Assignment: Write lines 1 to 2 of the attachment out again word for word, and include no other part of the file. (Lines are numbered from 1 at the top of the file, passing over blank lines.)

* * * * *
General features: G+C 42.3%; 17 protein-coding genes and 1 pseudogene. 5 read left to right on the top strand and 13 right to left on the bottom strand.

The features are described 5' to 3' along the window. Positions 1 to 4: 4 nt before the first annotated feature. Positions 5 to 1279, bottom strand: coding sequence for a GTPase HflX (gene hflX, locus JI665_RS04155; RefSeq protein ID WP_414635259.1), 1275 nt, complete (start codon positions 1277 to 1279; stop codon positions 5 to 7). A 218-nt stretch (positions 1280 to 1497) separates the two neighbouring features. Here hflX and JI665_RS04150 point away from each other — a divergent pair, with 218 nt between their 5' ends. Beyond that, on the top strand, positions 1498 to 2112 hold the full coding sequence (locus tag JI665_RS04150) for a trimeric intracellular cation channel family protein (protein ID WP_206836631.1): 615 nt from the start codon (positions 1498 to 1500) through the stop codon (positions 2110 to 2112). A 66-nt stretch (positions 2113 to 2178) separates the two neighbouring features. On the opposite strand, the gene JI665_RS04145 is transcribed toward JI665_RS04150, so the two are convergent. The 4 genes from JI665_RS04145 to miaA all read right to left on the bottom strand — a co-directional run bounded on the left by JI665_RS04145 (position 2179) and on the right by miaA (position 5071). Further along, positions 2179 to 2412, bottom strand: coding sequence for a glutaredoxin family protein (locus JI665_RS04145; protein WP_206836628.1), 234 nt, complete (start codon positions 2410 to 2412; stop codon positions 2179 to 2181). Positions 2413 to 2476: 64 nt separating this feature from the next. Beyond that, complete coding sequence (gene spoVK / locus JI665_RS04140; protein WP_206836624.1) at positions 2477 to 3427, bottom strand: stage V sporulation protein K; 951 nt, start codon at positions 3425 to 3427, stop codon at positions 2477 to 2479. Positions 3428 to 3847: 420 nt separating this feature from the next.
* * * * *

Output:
General features: G+C 42.3%; 17 protein-coding genes and 1 pseudogene. 5 read left to right on the top strand and 13 right to left on the bottom strand.

The features are described 5' to 3' along the window. Positions 1 to 4: 4 nt before the first annotated feature. Positions 5 to 1279, bottom strand: coding sequence for a GTPase HflX (gene hflX, locus JI665_RS04155; RefSeq protein ID WP_414635259.1), 1275 nt, complete (start codon positions 1277 to 1279; stop codon positions 5 to 7). A 218-nt stretch (positions 1280 to 1497) separates the two neighbouring features. Here hflX and JI665_RS04150 point away from each other — a divergent pair, with 218 nt between their 5' ends. Beyond that, on the top strand, positions 1498 to 2112 hold the full coding sequence (locus tag JI665_RS04150) for a trimeric intracellular cation channel family protein (protein ID WP_206836631.1): 615 nt from the start codon (positions 1498 to 1500) through the stop codon (positions 2110 to 2112). A 66-nt stretch (positions 2113 to 2178) separates the two neighbouring features. On the opposite strand, the gene JI665_RS04145 is transcribed toward JI665_RS04150, so the two are convergent. The 4 genes from JI665_RS04145 to miaA all read right to left on the bottom strand — a co-directional run bounded on the left by JI665_RS04145 (position 2179) and on the right by miaA (position 5071). Further along, positions 2179 to 2412, bottom strand: coding sequence for a glutaredoxin family protein (locus JI665_RS04145; protein WP_206836628.1), 234 nt, complete (start codon positions 2410 to 2412; stop codon positions 2179 to 2181). Positions 2413 to 2476: 64 nt separating this feature from the next. Beyond that, complete coding sequence (gene spoVK / locus JI665_RS04140; protein WP_206836624.1) at positions 2477 to 3427, bottom strand: stage V sporulation protein K; 951 nt, start codon at positions 3425 to 3427, stop codon at positions 2477 to 2479. Positions 3428 to 3847: 420 nt separating this feature from the next.